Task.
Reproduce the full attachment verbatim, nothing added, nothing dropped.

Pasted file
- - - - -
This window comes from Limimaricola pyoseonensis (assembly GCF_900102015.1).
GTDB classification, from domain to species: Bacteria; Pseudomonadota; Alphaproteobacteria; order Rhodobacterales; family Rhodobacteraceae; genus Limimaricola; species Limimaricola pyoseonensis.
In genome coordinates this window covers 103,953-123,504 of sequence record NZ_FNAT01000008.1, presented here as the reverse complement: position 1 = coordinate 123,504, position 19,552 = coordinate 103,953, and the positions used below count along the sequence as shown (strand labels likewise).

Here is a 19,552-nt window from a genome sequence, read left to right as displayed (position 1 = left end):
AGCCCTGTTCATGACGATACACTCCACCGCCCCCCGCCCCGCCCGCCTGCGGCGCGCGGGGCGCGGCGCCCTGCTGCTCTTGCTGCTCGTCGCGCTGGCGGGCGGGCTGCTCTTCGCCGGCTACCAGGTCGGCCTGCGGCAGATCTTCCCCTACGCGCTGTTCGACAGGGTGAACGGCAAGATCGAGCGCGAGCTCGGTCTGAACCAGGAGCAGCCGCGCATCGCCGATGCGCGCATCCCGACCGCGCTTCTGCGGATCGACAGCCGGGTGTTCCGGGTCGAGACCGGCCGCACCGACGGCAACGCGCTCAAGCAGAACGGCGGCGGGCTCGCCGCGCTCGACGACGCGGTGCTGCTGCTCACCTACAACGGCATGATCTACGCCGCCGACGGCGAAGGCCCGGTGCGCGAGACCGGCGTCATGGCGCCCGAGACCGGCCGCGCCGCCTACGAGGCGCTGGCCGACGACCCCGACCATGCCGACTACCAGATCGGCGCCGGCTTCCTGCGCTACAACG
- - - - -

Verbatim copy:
This window comes from Limimaricola pyoseonensis (assembly GCF_900102015.1).
GTDB classification, from domain to species: Bacteria; Pseudomonadota; Alphaproteobacteria; order Rhodobacterales; family Rhodobacteraceae; genus Limimaricola; species Limimaricola pyoseonensis.
In genome coordinates this window covers 103,953-123,504 of sequence record NZ_FNAT01000008.1, presented here as the reverse complement: position 1 = coordinate 123,504, position 19,552 = coordinate 103,953, and the positions used below count along the sequence as shown (strand labels likewise).

Here is a 19,552-nt window from a genome sequence, read left to right as displayed (position 1 = left end):
AGCCCTGTTCATGACGATACACTCCACCGCCCCCCGCCCCGCCCGCCTGCGGCGCGCGGGGCGCGGCGCCCTGCTGCTCTTGCTGCTCGTCGCGCTGGCGGGCGGGCTGCTCTTCGCCGGCTACCAGGTCGGCCTGCGGCAGATCTTCCCCTACGCGCTGTTCGACAGGGTGAACGGCAAGATCGAGCGCGAGCTCGGTCTGAACCAGGAGCAGCCGCGCATCGCCGATGCGCGCATCCCGACCGCGCTTCTGCGGATCGACAGCCGGGTGTTCCGGGTCGAGACCGGCCGCACCGACGGCAACGCGCTCAAGCAGAACGGCGGCGGGCTCGCCGCGCTCGACGACGCGGTGCTGCTGCTCACCTACAACGGCATGATCTACGCCGCCGACGGCGAAGGCCCGGTGCGCGAGACCGGCGTCATGGCGCCCGAGACCGGCCGCGCCGCCTACGAGGCGCTGGCCGACGACCCCGACCATGCCGACTACCAGATCGGCGCCGGCTTCCTGCGCTACAACG